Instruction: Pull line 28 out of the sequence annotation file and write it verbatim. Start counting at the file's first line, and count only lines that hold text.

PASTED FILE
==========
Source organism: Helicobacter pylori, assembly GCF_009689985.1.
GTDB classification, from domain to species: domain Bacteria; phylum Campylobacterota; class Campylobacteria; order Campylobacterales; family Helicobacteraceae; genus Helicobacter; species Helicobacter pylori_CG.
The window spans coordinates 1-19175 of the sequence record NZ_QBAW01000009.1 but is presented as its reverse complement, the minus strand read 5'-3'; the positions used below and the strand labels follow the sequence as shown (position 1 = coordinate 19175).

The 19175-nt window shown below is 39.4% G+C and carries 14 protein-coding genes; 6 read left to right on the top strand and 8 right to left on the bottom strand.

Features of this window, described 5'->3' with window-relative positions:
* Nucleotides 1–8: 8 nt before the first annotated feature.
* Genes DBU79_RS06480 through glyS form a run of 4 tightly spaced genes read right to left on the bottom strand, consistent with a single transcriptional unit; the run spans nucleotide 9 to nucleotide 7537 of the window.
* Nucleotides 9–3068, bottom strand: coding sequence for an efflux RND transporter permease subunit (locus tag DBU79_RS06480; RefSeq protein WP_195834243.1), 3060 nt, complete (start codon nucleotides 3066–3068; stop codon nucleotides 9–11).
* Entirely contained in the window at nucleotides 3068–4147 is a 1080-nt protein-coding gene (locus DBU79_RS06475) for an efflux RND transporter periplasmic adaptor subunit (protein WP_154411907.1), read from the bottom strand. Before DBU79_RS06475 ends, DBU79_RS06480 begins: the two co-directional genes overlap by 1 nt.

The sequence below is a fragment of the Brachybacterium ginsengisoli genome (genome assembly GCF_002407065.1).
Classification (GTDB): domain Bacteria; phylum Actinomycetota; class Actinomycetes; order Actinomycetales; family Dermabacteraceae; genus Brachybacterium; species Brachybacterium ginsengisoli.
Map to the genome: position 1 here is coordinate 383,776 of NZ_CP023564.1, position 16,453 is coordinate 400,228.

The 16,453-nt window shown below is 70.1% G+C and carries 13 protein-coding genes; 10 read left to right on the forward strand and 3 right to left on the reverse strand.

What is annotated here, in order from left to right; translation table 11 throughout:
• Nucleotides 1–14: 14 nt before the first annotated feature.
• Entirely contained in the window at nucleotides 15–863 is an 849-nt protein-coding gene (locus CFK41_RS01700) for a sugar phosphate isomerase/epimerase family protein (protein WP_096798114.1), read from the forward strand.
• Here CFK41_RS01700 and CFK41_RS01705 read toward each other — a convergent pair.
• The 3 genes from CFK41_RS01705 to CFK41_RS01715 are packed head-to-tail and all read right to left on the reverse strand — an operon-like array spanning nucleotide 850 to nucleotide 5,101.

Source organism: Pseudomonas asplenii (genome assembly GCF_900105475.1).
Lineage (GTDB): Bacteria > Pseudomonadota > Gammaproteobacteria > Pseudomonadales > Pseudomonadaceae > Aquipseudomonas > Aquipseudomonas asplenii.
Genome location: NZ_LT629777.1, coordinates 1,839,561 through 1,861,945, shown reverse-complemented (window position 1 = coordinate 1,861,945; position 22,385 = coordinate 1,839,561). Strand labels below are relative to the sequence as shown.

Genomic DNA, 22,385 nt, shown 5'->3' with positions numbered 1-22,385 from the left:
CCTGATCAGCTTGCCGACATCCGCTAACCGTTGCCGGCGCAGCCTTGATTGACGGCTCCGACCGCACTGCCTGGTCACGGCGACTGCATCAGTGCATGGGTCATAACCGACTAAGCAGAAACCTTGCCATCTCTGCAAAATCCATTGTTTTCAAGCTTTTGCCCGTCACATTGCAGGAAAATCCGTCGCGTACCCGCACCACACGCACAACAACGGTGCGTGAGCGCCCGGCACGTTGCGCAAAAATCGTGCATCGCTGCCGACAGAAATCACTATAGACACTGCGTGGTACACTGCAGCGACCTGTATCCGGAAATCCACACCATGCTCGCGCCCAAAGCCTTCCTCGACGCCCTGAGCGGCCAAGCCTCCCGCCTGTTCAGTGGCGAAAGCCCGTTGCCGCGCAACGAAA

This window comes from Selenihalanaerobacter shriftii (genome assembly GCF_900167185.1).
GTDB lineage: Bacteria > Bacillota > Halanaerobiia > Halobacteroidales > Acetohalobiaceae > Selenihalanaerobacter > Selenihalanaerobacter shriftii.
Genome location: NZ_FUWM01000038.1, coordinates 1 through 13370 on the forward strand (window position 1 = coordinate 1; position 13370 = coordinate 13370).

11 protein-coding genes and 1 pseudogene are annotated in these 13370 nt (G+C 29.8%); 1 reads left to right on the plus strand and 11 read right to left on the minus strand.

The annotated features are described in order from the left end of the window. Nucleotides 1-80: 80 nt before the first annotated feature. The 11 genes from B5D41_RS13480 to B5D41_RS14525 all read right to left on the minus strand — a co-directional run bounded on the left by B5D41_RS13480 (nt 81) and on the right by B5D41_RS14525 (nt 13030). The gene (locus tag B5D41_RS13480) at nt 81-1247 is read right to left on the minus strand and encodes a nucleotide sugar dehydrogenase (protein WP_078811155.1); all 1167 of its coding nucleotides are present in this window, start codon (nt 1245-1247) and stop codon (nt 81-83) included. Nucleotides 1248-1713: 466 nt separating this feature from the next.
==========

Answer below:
The annotated features are described in order from the left end of the window. Nucleotides 1-80: 80 nt before the first annotated feature. The 11 genes from B5D41_RS13480 to B5D41_RS14525 all read right to left on the minus strand — a co-directional run bounded on the left by B5D41_RS13480 (nt 81) and on the right by B5D41_RS14525 (nt 13030). The gene (locus tag B5D41_RS13480) at nt 81-1247 is read right to left on the minus strand and encodes a nucleotide sugar dehydrogenase (protein WP_078811155.1); all 1167 of its coding nucleotides are present in this window, start codon (nt 1245-1247) and stop codon (nt 81-83) included. Nucleotides 1248-1713: 466 nt separating this feature from the next.